Wednesday, May 17, 2011
I'm embarrassed to admit this, but I -- a devout metal head -- had never heard of Polkadot Cadaver
before this show. I went to see them because I had about a dozen friends who were going, and for weeks, they've been going on and on about how excited they were to see this four-piece progressive metal band from Maryland.
That excitement was contagious at the Rogue Bar
, where more than a hundred people crowded around the stage and bar as Polkadot Cadaver took the stage. Among those in the crowd were the singer and drummer for Phoenix metal band Ikonoklast
(who'll be opening for Fear Factory at the Clubhouse Music Venue on June 1), and DJ Squalor, founder of industrial dance art collective Sadisco* (putting on Fight Club at The Firehouse
on June 18).
There were no opening acts, and Polkador Cadaver got on stage around 10 p.m. People were screaming during sound check, and when the band tore into its first song, the audience became a sea of bobbing heads and devil horns. The majority of people in the venue sang along to every word of almost every song in the set, even the band's new ones.
Turns out, Polkadot Cadaver has quite a devout following in the metal underground. Based on what I heard at the Rogue last night, it is well deserved. Three of the four members of Polkadot Cadaver used to be in an influential experimental metal band called Dog Fashion Disco -- I band I had heard of, considering fellow metal artists like Serj Tankian (System of a Down) and Mushroomhead have given them props (Tankian made a guest appearance on DFD's "Anarchists of Good Taste").
Polkadot Cadaver singer Todd Smith
Early in the set, vocalist Todd Smith announced that he was sick and basically had no voice, but his singing -- which ranges from falsetto to guttural growling to soulful crooning -- sounded solid. He was also backed by the vocals of lanky bassist Dave Cullen, and a hundred enthusiastic metal heads.
Polkadot Cadaver's music is immensely enjoyable to listen to, but hard to pin down. It's clearly hard and heavy enough to be pure metal, but there are also elements of funk and jazz, and plenty of tricky timing changes. The band's second song in the set, "Sea Grave" (from their new album, Sex Offender), wraps thrash metal guitar-driven verses; a soft, psychedelic chorus; and a bouncing, spiraling bridge into a neat little package of prowess.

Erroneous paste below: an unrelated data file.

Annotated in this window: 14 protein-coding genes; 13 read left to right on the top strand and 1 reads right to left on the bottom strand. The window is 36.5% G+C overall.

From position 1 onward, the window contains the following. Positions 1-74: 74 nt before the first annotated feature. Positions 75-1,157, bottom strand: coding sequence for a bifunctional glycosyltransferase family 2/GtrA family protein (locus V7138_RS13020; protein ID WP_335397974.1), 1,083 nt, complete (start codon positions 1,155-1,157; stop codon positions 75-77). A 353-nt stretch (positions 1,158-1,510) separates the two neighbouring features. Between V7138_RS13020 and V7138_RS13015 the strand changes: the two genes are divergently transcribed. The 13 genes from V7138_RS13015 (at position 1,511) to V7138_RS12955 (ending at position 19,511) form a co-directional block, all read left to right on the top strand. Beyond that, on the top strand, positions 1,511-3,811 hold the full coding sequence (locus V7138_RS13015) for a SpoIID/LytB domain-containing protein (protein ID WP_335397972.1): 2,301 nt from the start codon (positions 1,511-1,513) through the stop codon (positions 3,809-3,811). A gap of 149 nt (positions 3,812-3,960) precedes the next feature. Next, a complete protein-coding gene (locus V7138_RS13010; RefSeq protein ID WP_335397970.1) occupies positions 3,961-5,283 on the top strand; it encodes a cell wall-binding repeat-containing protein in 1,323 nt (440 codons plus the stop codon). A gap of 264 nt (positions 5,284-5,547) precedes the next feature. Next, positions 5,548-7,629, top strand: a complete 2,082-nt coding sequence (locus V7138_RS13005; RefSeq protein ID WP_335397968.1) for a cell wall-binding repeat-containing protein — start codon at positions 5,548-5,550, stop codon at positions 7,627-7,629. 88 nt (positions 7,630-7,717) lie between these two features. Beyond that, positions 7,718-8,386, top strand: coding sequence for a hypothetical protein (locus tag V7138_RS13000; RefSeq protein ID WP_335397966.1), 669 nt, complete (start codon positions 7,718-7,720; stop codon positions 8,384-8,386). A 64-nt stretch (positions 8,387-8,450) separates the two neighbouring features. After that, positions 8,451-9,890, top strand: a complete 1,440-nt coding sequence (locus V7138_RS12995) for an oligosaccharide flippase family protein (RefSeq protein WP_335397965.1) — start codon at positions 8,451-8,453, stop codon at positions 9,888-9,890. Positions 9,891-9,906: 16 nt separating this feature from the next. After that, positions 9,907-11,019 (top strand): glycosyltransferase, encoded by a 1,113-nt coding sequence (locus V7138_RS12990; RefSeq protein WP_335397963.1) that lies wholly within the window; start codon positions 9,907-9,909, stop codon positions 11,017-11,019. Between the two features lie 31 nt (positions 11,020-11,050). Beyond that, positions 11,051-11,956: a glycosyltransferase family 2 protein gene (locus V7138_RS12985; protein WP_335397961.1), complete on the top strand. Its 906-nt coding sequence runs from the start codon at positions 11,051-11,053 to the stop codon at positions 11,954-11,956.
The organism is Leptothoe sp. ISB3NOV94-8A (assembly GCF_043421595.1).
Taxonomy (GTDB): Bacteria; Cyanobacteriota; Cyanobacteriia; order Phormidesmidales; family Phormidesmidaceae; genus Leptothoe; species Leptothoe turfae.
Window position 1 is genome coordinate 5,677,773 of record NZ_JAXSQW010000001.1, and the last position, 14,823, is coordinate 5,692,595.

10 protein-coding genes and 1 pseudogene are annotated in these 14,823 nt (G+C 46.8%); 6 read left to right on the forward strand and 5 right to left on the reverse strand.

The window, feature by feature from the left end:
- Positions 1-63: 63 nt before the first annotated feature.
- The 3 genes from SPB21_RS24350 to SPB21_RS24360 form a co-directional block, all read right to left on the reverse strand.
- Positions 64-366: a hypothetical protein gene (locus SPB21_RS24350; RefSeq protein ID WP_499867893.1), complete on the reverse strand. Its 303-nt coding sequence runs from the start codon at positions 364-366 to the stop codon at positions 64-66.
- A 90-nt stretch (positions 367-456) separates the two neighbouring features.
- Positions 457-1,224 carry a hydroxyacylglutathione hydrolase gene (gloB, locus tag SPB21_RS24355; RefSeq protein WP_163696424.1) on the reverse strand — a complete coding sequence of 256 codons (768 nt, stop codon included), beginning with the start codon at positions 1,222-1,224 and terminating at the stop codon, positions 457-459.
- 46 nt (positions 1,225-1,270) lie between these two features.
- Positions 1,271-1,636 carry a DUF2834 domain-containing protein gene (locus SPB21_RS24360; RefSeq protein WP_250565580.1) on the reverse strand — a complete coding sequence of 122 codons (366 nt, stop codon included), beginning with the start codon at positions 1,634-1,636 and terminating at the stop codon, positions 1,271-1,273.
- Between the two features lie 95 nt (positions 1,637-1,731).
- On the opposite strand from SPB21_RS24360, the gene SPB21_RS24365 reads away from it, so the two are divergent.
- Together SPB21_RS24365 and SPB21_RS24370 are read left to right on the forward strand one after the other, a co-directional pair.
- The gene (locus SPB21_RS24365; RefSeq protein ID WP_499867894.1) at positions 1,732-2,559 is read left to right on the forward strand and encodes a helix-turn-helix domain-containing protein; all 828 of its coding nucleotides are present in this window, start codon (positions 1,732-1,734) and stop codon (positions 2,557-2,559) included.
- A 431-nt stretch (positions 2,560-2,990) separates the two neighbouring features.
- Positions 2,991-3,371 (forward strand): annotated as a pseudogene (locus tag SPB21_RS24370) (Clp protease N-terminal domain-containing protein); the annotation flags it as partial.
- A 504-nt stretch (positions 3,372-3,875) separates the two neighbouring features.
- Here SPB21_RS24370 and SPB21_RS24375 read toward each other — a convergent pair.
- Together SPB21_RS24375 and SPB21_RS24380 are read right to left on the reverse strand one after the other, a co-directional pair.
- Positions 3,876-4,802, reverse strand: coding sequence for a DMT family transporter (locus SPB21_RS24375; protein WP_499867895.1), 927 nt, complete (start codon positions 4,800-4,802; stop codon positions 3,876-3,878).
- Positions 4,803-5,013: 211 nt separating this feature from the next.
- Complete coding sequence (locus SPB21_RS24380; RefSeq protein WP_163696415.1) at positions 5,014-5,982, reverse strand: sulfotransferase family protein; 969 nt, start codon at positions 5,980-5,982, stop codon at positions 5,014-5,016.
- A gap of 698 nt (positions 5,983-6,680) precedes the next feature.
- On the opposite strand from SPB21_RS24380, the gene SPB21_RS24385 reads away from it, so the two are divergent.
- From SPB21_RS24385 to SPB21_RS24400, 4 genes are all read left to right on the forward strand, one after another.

The band's energy was great. Guitarist Jasan Stepp stomped, danced, kicked, and moshed around his corner of the stage, while Smith incited the audience into lyrical shout-alongs. One of the most raucous was the band's third song, "A Wolf in Jesus Skin," from their 2007 debut, Purgatory Dance Party. While the band churned out a storm of heavy chords, high-pitched vocals, and a carnival-like melody, the audience created a booming chorus for lines like "You remind me of a wolf in Jesus skin/I think it's safe to say the drugs are kicking in."
Acoustically, everything sounded good, even right in front of the amplifiers, where I was standing. The mix was spot-on and every instrument was clean and clear. The low end of the band had the perfect throb and ebb, while the guitar sounded alternately fat and burly and crisp and spacey. There really weren't many people in the Rogue who weren't moving to the music. "Scottsdale's fucking awesome!" Smith shouted to the sea of sweaty fans in the club. "You guys are all fired up."
Polkadot Cadaver's diversity and dexterity further shined through on their cover of Michael Jackson's "Billie Jean," which featured some nice, jazzy guitar work and Smith emulating the late King of Pop's "whoos!" and "he-he-he's" with a cold can of Pabst Blue Ribbon in his hand.
Another crowd-rouser was the bottom-heavy "Bloodsucker," to which the crowd contributed a massive wave of rhythmic hand clapping. But judging from the crowd reaction, the song everybody was waiting to hear was "Chloroform Girl," a slow, almost '60s folk-type tune with a simple, bopping beat (but still featuring Stepp's heavy electric guitar work). When Polkadot Cadaver played it, everybody seemed to know the words.
After playing for about an hour (ending their set with the song "What's the Worst Thing That Could Happen?" and inciting a small mosh pit and a crowd surfer), Smith thanked the Scottsdale audience for the umpteenth time. "We weren't expecting this," he said. "You guys are fucking amazing."
Thanks, Polkadot Cadaver. You guys were fucking amazing, too.
Last Night: Polkadot Cadaver at The Rogue Bar
The Crowd: A diverse range of metal heads and music fans -- lots of long-haired guys with beards and goatees wearing shirts for bands like Iron Maiden, Suffocation, and Devil Driver, but also plenty of females in casual, punk, and goth attire (and even one in a Cannibal Corpse T-shirt).
Overheard in the Crowd: "A seven inch for seven bucks? That's only a dollar an inch!"
Personal Bias: I love progressive, experimental metal.
Random Notebook Dump: "Nobody's outside smoking right now."